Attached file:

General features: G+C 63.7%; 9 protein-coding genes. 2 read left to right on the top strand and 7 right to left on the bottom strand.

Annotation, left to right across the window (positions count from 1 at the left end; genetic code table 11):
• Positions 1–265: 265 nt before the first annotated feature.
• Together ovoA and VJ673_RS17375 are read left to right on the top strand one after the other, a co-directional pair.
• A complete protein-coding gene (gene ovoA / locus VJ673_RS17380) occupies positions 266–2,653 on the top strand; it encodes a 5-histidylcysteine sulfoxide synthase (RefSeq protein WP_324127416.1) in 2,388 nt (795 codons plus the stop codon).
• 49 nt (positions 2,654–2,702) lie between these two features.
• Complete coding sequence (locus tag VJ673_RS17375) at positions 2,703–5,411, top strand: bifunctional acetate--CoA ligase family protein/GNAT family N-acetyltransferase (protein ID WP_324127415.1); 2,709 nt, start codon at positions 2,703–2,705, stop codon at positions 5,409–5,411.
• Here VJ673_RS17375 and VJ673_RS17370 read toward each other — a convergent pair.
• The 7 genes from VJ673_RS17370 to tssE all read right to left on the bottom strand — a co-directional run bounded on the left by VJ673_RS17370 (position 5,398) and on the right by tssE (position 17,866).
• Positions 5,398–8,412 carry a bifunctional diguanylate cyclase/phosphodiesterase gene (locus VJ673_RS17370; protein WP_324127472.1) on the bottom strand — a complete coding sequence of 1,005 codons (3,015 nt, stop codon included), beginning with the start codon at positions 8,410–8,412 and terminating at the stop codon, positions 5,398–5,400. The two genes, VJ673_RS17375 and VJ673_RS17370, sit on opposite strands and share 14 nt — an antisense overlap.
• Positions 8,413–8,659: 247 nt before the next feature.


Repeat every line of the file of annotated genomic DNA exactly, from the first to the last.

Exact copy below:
General features: G+C 63.7%; 9 protein-coding genes. 2 read left to right on the top strand and 7 right to left on the bottom strand.

Annotation, left to right across the window (positions count from 1 at the left end; genetic code table 11):
• Positions 1–265: 265 nt before the first annotated feature.
• Together ovoA and VJ673_RS17375 are read left to right on the top strand one after the other, a co-directional pair.
• A complete protein-coding gene (gene ovoA / locus VJ673_RS17380) occupies positions 266–2,653 on the top strand; it encodes a 5-histidylcysteine sulfoxide synthase (RefSeq protein WP_324127416.1) in 2,388 nt (795 codons plus the stop codon).
• 49 nt (positions 2,654–2,702) lie between these two features.
• Complete coding sequence (locus tag VJ673_RS17375) at positions 2,703–5,411, top strand: bifunctional acetate--CoA ligase family protein/GNAT family N-acetyltransferase (protein ID WP_324127415.1); 2,709 nt, start codon at positions 2,703–2,705, stop codon at positions 5,409–5,411.
• Here VJ673_RS17375 and VJ673_RS17370 read toward each other — a convergent pair.
• The 7 genes from VJ673_RS17370 to tssE all read right to left on the bottom strand — a co-directional run bounded on the left by VJ673_RS17370 (position 5,398) and on the right by tssE (position 17,866).
• Positions 5,398–8,412 carry a bifunctional diguanylate cyclase/phosphodiesterase gene (locus VJ673_RS17370; protein WP_324127472.1) on the bottom strand — a complete coding sequence of 1,005 codons (3,015 nt, stop codon included), beginning with the start codon at positions 8,410–8,412 and terminating at the stop codon, positions 5,398–5,400. The two genes, VJ673_RS17375 and VJ673_RS17370, sit on opposite strands and share 14 nt — an antisense overlap.
• Positions 8,413–8,659: 247 nt before the next feature.